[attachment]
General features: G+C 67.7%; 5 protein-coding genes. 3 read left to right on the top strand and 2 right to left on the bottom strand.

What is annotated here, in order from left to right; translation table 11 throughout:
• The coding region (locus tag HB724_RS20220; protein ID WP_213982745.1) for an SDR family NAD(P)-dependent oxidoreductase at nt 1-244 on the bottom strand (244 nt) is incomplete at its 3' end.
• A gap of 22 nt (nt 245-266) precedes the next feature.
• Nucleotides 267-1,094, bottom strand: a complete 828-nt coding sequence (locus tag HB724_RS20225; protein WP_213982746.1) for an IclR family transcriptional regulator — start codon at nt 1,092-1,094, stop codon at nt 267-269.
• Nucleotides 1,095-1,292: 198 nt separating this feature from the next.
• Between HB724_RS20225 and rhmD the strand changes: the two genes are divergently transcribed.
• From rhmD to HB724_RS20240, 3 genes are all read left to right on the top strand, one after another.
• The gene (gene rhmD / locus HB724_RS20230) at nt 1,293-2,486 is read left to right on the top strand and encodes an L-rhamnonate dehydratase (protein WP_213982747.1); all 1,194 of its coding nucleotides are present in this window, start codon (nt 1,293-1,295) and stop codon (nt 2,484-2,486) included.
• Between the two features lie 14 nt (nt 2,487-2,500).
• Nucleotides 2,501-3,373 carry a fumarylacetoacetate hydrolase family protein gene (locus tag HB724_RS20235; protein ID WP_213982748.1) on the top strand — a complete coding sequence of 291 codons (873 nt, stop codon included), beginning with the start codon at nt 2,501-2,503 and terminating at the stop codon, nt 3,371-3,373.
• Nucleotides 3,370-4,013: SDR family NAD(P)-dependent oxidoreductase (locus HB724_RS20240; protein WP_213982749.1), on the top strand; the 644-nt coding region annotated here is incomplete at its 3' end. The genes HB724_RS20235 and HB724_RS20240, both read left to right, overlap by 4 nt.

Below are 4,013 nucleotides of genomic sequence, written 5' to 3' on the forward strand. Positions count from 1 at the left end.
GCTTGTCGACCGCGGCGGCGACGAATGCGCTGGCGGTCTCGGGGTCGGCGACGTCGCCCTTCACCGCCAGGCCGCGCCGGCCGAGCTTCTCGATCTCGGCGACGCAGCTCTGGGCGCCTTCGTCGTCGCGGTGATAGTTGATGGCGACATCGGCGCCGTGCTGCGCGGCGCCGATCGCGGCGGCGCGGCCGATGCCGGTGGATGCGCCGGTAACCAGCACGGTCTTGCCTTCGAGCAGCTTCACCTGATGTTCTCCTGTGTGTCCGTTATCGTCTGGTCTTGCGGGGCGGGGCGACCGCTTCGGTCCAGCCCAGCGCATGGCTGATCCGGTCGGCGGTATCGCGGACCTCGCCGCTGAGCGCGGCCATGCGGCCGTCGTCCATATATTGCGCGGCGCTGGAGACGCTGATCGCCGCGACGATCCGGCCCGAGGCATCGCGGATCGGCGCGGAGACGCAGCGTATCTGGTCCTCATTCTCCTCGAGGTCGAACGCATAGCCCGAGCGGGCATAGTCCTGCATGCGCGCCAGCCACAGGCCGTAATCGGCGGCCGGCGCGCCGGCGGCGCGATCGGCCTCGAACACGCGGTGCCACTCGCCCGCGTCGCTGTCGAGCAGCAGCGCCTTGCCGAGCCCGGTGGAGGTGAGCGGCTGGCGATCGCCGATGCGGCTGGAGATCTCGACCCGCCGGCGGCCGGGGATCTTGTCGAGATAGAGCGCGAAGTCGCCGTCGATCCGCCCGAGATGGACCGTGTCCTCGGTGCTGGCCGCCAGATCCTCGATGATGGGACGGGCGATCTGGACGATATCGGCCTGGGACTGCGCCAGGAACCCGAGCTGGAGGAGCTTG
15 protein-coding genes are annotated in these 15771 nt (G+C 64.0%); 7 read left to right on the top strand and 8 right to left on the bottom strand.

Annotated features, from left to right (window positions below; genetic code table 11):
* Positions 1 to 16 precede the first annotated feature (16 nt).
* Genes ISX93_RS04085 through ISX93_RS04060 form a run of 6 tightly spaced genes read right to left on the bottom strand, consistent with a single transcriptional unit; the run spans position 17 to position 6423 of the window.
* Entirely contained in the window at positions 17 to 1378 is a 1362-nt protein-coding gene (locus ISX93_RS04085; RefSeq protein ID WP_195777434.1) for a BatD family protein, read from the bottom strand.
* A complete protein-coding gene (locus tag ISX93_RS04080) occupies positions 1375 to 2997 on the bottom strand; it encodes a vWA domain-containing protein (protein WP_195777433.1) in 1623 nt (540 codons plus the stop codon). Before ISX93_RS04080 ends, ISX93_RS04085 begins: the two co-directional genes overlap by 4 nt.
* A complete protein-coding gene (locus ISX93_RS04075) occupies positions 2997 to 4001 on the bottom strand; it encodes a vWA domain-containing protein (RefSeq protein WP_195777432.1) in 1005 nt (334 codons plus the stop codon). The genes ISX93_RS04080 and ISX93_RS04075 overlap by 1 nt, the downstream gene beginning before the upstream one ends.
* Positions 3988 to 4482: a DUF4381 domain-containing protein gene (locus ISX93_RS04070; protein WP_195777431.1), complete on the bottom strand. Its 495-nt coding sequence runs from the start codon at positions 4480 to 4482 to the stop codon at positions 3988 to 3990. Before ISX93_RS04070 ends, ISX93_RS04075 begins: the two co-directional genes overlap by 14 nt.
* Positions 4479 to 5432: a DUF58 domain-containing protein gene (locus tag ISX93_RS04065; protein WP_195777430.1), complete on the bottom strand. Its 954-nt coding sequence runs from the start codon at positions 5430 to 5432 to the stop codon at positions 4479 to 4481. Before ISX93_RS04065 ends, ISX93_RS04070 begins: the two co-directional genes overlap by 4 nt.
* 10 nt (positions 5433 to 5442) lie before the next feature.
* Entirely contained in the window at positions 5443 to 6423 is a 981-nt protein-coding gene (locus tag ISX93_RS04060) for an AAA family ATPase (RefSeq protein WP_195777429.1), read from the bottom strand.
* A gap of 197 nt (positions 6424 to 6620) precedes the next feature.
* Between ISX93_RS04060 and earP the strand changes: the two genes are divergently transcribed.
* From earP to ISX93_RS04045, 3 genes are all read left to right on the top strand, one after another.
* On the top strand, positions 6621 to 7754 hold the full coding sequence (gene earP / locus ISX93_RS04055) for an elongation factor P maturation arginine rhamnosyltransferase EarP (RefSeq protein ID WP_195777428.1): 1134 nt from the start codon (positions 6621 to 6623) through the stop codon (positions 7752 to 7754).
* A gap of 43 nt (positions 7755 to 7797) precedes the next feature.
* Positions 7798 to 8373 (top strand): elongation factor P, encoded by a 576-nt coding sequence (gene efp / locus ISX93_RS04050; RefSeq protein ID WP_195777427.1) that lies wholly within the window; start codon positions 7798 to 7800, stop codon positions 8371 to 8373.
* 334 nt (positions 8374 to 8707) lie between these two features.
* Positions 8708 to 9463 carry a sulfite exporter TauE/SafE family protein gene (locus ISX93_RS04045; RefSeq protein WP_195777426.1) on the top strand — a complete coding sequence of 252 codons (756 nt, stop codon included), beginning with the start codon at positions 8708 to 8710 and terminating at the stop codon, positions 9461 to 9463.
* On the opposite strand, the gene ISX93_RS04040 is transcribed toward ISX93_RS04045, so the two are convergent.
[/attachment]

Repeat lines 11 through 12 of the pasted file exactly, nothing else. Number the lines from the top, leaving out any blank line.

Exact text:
• Nucleotides 2,501-3,373 carry a fumarylacetoacetate hydrolase family protein gene (locus tag HB724_RS20235; protein ID WP_213982748.1) on the top strand — a complete coding sequence of 291 codons (873 nt, stop codon included), beginning with the start codon at nt 2,501-2,503 and terminating at the stop codon, nt 3,371-3,373.
• Nucleotides 3,370-4,013: SDR family NAD(P)-dependent oxidoreductase (locus HB724_RS20240; protein WP_213982749.1), on the top strand; the 644-nt coding region annotated here is incomplete at its 3' end. The genes HB724_RS20235 and HB724_RS20240, both read left to right, overlap by 4 nt.